Quite recently great debate has swept the web based on one furry topic: beards. Concern arose when media sources like the New York Post reported that beards are full of fecal bacteria, according to a team of microbiologists led by John Golobic of Quest Diagnostics. However, in response to these findings a team of microbiologists at University College London discovered something much more appealing about what’s hiding in a man’s beard…
Adam Roberts, the senior lecturer in microbial diseases at the University College London, and his team set out to test the theory proposed by Golobic, but found no concrete support. After further investigation, Roberts’s team discovered that some bacteria found in beards actually contain antibiotic properties. Through agar plate testing with an indicator strain Roberts’ team found that from a sample of twenty beards around twenty-five percent of one hundred different isolates contained these properties. Due to the adaptive nature of several diseases, like pneumonia, existing antibiotics are proving less and less effective. In addition to beards, Roberts has around fifty different bacteria samples from trampolines, refrigerators and even cats that prove effective against multiple indicator strains. These bacteria could be key in discovering new antibodies to combat drug-resistant strains of deadly diseases currently developing resistance.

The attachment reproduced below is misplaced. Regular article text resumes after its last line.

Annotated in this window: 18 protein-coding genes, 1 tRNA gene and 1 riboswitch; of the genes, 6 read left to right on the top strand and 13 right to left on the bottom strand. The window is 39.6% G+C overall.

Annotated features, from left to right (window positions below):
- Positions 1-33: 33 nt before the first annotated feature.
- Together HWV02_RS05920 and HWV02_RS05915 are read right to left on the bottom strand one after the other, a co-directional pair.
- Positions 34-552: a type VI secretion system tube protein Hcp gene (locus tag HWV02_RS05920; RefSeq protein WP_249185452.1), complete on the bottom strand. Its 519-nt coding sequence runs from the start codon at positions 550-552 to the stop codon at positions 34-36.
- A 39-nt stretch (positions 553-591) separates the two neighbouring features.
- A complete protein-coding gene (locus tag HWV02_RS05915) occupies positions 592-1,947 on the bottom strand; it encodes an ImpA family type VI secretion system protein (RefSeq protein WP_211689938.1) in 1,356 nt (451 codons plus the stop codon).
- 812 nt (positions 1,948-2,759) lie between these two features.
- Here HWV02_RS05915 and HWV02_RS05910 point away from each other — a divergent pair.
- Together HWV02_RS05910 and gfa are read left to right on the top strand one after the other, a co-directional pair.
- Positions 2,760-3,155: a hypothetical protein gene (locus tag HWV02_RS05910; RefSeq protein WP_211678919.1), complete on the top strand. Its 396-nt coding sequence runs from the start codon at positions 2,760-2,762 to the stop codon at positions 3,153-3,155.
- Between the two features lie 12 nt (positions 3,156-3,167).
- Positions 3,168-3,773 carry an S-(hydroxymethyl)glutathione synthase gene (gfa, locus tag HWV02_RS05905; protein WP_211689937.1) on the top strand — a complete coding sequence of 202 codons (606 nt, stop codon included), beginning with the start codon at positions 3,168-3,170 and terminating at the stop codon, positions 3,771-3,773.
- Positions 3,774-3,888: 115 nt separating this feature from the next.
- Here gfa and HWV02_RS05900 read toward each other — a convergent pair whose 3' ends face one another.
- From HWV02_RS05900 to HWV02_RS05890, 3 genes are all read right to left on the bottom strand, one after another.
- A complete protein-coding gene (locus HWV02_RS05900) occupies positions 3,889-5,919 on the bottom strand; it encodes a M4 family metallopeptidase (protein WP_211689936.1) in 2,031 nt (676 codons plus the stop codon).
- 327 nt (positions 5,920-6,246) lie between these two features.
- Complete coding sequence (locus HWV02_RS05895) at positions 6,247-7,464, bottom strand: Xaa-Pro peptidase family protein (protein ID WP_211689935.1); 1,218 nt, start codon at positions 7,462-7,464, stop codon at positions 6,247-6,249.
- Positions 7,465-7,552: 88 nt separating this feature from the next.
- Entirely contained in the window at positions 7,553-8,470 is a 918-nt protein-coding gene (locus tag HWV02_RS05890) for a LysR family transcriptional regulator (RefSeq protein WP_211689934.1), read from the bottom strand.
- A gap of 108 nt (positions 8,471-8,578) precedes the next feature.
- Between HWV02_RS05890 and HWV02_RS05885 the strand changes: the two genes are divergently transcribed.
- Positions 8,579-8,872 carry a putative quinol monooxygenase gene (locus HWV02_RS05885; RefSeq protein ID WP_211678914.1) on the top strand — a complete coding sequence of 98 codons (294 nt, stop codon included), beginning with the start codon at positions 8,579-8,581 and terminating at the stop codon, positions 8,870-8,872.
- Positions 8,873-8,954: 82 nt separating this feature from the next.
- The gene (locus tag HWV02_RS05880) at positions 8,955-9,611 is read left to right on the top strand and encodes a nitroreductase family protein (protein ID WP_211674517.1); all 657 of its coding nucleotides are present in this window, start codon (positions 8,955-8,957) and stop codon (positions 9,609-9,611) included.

Whether it be fecal bacteria or super bacteria, or both living in a man’s beard the thought leads one to wonder what other microscopic organisms living on us could lead to major advances in disease treatment. Perhaps it’s a simple mutualistic relationship where the bacteria have a warm, cozy home and kill off any invaders trying to take over their patch of hair. Whatever the case may be, make sure to wash your hands frequently and appreciate a nice beard every once in a while, it might save your life one day.
Posted By Allen Currier (Group 1)